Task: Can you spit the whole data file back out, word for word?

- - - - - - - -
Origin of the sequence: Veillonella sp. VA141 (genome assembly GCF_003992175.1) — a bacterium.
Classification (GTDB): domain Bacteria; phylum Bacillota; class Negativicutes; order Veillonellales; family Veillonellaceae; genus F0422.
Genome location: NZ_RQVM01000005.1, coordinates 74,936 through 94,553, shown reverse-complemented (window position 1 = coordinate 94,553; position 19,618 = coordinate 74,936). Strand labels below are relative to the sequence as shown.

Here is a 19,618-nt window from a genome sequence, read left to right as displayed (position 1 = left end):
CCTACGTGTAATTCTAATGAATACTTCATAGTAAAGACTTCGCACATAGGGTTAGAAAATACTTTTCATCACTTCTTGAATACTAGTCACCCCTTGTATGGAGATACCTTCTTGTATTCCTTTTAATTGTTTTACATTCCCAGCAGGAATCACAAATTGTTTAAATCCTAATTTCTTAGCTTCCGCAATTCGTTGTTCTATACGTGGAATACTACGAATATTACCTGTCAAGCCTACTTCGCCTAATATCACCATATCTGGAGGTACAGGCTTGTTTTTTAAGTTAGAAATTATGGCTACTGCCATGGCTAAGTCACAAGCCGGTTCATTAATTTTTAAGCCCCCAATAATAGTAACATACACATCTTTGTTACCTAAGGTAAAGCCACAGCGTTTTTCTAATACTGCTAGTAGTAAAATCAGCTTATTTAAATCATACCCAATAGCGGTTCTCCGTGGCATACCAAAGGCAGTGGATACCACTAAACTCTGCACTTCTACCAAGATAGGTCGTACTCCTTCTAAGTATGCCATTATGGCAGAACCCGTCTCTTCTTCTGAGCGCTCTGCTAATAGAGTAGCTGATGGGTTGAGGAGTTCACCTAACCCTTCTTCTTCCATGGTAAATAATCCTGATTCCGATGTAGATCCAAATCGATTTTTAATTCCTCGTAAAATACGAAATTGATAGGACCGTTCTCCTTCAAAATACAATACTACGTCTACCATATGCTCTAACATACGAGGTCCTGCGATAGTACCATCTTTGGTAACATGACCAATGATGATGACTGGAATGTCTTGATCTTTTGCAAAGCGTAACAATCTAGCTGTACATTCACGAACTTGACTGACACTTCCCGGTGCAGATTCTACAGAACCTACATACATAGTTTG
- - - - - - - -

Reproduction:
Origin of the sequence: Veillonella sp. VA141 (genome assembly GCF_003992175.1) — a bacterium.
Classification (GTDB): domain Bacteria; phylum Bacillota; class Negativicutes; order Veillonellales; family Veillonellaceae; genus F0422.
Genome location: NZ_RQVM01000005.1, coordinates 74,936 through 94,553, shown reverse-complemented (window position 1 = coordinate 94,553; position 19,618 = coordinate 74,936). Strand labels below are relative to the sequence as shown.

Here is a 19,618-nt window from a genome sequence, read left to right as displayed (position 1 = left end):
CCTACGTGTAATTCTAATGAATACTTCATAGTAAAGACTTCGCACATAGGGTTAGAAAATACTTTTCATCACTTCTTGAATACTAGTCACCCCTTGTATGGAGATACCTTCTTGTATTCCTTTTAATTGTTTTACATTCCCAGCAGGAATCACAAATTGTTTAAATCCTAATTTCTTAGCTTCCGCAATTCGTTGTTCTATACGTGGAATACTACGAATATTACCTGTCAAGCCTACTTCGCCTAATATCACCATATCTGGAGGTACAGGCTTGTTTTTTAAGTTAGAAATTATGGCTACTGCCATGGCTAAGTCACAAGCCGGTTCATTAATTTTTAAGCCCCCAATAATAGTAACATACACATCTTTGTTACCTAAGGTAAAGCCACAGCGTTTTTCTAATACTGCTAGTAGTAAAATCAGCTTATTTAAATCATACCCAATAGCGGTTCTCCGTGGCATACCAAAGGCAGTGGATACCACTAAACTCTGCACTTCTACCAAGATAGGTCGTACTCCTTCTAAGTATGCCATTATGGCAGAACCCGTCTCTTCTTCTGAGCGCTCTGCTAATAGAGTAGCTGATGGGTTGAGGAGTTCACCTAACCCTTCTTCTTCCATGGTAAATAATCCTGATTCCGATGTAGATCCAAATCGATTTTTAATTCCTCGTAAAATACGAAATTGATAGGACCGTTCTCCTTCAAAATACAATACTACGTCTACCATATGCTCTAACATACGAGGTCCTGCGATAGTACCATCTTTGGTAACATGACCAATGATGATGACTGGAATGTCTTGATCTTTTGCAAAGCGTAACAATCTAGCTGTACATTCACGAACTTGACTGACACTTCCCGGTGCAGATTCTACAGAACCTACATACATAGTTTG